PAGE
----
Please see the attached . Management class Open Innovation Read the following articles: A New Approach to New ProductsHonda Took Pride in Doing Everything Itself. The Cost of Technology Made That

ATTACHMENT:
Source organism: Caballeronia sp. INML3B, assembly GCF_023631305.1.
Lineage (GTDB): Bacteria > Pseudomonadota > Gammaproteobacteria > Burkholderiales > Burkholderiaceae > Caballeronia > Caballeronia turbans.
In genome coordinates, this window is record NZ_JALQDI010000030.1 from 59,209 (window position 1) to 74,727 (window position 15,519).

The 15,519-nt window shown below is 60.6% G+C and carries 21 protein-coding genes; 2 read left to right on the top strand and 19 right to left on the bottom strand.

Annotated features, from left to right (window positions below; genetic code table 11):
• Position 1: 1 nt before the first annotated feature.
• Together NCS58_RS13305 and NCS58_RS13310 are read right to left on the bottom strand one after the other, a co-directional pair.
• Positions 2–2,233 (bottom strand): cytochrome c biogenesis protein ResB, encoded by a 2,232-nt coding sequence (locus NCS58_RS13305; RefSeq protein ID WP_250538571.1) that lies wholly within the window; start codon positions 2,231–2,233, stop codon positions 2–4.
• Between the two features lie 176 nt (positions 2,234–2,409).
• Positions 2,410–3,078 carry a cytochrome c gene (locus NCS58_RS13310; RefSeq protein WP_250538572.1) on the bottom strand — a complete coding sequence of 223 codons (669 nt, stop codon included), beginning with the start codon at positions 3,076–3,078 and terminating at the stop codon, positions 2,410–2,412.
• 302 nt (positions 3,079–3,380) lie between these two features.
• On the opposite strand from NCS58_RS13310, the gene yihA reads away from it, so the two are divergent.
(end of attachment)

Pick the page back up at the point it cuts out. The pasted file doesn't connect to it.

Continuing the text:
Please see the attached . Management classOpen InnovationRead the following articles:A New Approach to New ProductsHonda Took Pride in Doing Everything Itself. The Cost of Technology Made That ImpossibleQuestionsAnswer the following questions:What is open innovation?Honda once took pride in doing everything itself. Was this also good strategy or merely pride?Why does Honda believe that such technology independence is no longer feasible? Which factors have eroded this strategy?Provide one example from the article illustrating the need for Honda to shift its strategy toward outsourcing some technology.Overall, can Honda still remain truly competitive by relying on others for technological components? How can Honda still supply unique products?Marketing homework class McDonald’sThe company that is synonymous with the term fast food (to-day, more properly quick-service restaurant, or QSR) has decid-ed that they need to slow down a little. In an effort to attract the coveted millennial segment of the market, McDonald’s is taking more time to create higher quality food and a better experience at their restaurants. McDonald’s made its name and fortune using an assembly line process for preparation of their burgers and other food offerings. Along with world-class supply chain practices, this processing prowess allowed them to meet the two big goals of the industry they largely created—namely, speed and low prices. With almost 37,000 locations worldwide, McDonald’s is the biggest player in the burger and fries segment and second only to Subway (with almost 45,000) in QSR overall. But in the last decade, they began losing business to upscale burger competitors, such as Five Guys and Smashburger, and also to rivals Wendy’s, Whataburger, and In-N-Out, who focused more on fresh food. McDonald’s estimates these and other rivals si-phoned 500 million transactions from its stores since 2012.Part of their challenge has been responding to the tastes and priorities of a key demographic target: millennials. Born between roughly 1979 and 1994, this generation accounts for about 25 percent of the U.S. population and holds $1.3 tril-lion in spending power. Millennials care about a high quality of life, prefer recycling or reusing to buying new, and—most importantly to McDonald’s—favor healthy food made of fresh ingredients. They are also famous for being “digital natives,” and they pay attention to the ethical and sustainable business practices of the firms they do business with. Steve Easterbrook took the helm as CEO in 2015 and be-gan making changes that address these priorities. At the top of the list is improving the food by using fresh (rather than frozen) beef in its popular Quarter Pounder. A new line of customizable burgers was launched and the chain is also taking a fresh approach to another fast food favorite—chicken, a product line heavily dominated by kFC and Chick-fil-A. McDonald’s artisan grilled chicken and Buttermilk Crispy Tenders have been popular with customers, and they now have the health and public relations benefit of being antibiotic-free. And by 2025, the company is committed to using only cage-free chicken eggs in their breakfast menu items. McDonald’s has made other changes that sit well with millennials, such as upgrading their restaurants through their “Experience of Tomorrow” initiative. Improvements include up-dated décor, self-order kiosks, and even table service. A mobile ordering and payment app makes ordering easier. Don’t care to drive to McDonald’s? No problem, the golden arches will come to you via their delivery service.These and other millennial-centric changes have been well received by both customers and Wall Street, demonstrated by increases in sales, profits, and stock price! But for all of their re-cent successes, not everything at the Golden Arches has been well received by millennials. For example, a targeted promo-tion backfired when McDonald’s introduced a sriracha and kale burger, seen by some millennials as being a too in-your-face appeal to them. And they also generally give the chain low marks for community impact, with one study on young adults ages 18–34 indicating the perception that McDonald’s actually has a negative impact on the community. But along with the positive changes also comes higher costs for some of the premium items on the menu, an issue that McDonald’s has tried to partially address with a new take on its iconic Dollar Menu: now it’s the “$1 $2 $3 menu.” And the many improvements also come with another potential cost to customers: time. That is, preparation of the custom burgers, chicken, and other more deluxe elements can easily increase food-processing time, but management hopes that will be reduced as workers gain experience with the new process. Bottom line: With these improvements, McDonald’s seems to be winning again with both consumers and on the financial markets. Whether millennials will continue to tell them “I’m Lovin’ It” will heavily depend on how well McDonald’s marketers continue to understand and respond to the preferences of this demographic group that is so crucial to the future of the Golden Arches.Be sure to include at least one source and to provide the appropriate amount of detail in your response.1. What is the decision facing McDonald’s?2. What factors are important in understanding this decision situation?3. What are the alternatives? 4. What are the challenges of marketing a product that has appeal to several generational market segments?5. Besides age/generational segments, what other market segmentation approaches could McDonald’s use?Advertisement ClassRead and analyze:Imagine you are charged with developing a creative for a clearly defined target market: young children. Think it never happens? Actually, kids are a prime target for many advertisers.Naturally, one of your challenges might be imagining how to do creative work that will resonate with a very young audience. But maybe there is a deeper issue: should kids ever be a target audience for ads of any kind?From its inception, parents, regulators, and advocates have looked warily at television as a platform for advertising to kids. Until the Internet, TV was the one medium that offered advertisers a straight path to young hearts and minds. It could be argued that ads directed at youngsters are wasted because parents control the purse strings. Nothing could be farther from the truth.A report published in 2012 by ad agency Digitas estimated that young children and tweens had purchasing power in the neighborhood of $1.2 trillion. That figure includes the money kids control for themselves as well as their ability to influence parents’ purchases. The report suggests that 6 in 10 tweens have “substantially influenced” adult decisions about a car purchase! According to one expert, the minivan was created because children demanded more room. Then, when kids decided the vehicle was “uncool,” their opinions helped to develop the SUV. Madison Avenue seems keenly aware of the power of these small “influencers,” and as a result, kids see lots of commercials.One study estimated that kids between 6 and 11 see up to 20,000 commercials every year—easy to do when that group spends close to 30 hours a week watching TV. Of course, it can be argued that parents play a primary role in regulating what children watch and consume. Still, against a tide of commercial messages, parents can’t seem to get the upper hand. In response, the World Health Organization, focusing on one especially pernicious problem, childhood obesity, has recommended that advertisers reduce “food and beverage marketing directed at little children that is high in sugar, fat and sodium in order to help reduce the burden of obesity worldwide.” In the United States, the FTC notes that since 1980, “childhood obesity rates have tripled among adolescents and doubled among younger children.” While acknowledging that the causes of this health problem are complex, the agency concludes that “regardless of the causes, responsible marketing can play a positive role in improving children’s diets and physical activity level.”Some have made the affirmative case for ads directed at kids. Among the most common arguments is that child-oriented programming on nonpublic stations might not exist if ad revenues dried up—a point that is both true and insufficient. Between an advertising ban and an all-out attempt to persuade youngsters to buy or pester their parents is a middle ground, one that acknowledges a role for advertisers to play in protecting kids.One of the issues you will face as a creative is thinking through your own values toward the ads you create and the people you affect. In the case of advertising to children, knowing your own values and principles should come before you create your first ad.Questions1.Should advertising directed to kids be banned entirely? Why or why not?2.If ads to kids are not banned outright, what might responsible advertising look like?3.Many argue that it is up to parents to determine what their kids watch, not regulators or content creators. How would you evaluate that argument?Provide at least 2 links to your research on this case study.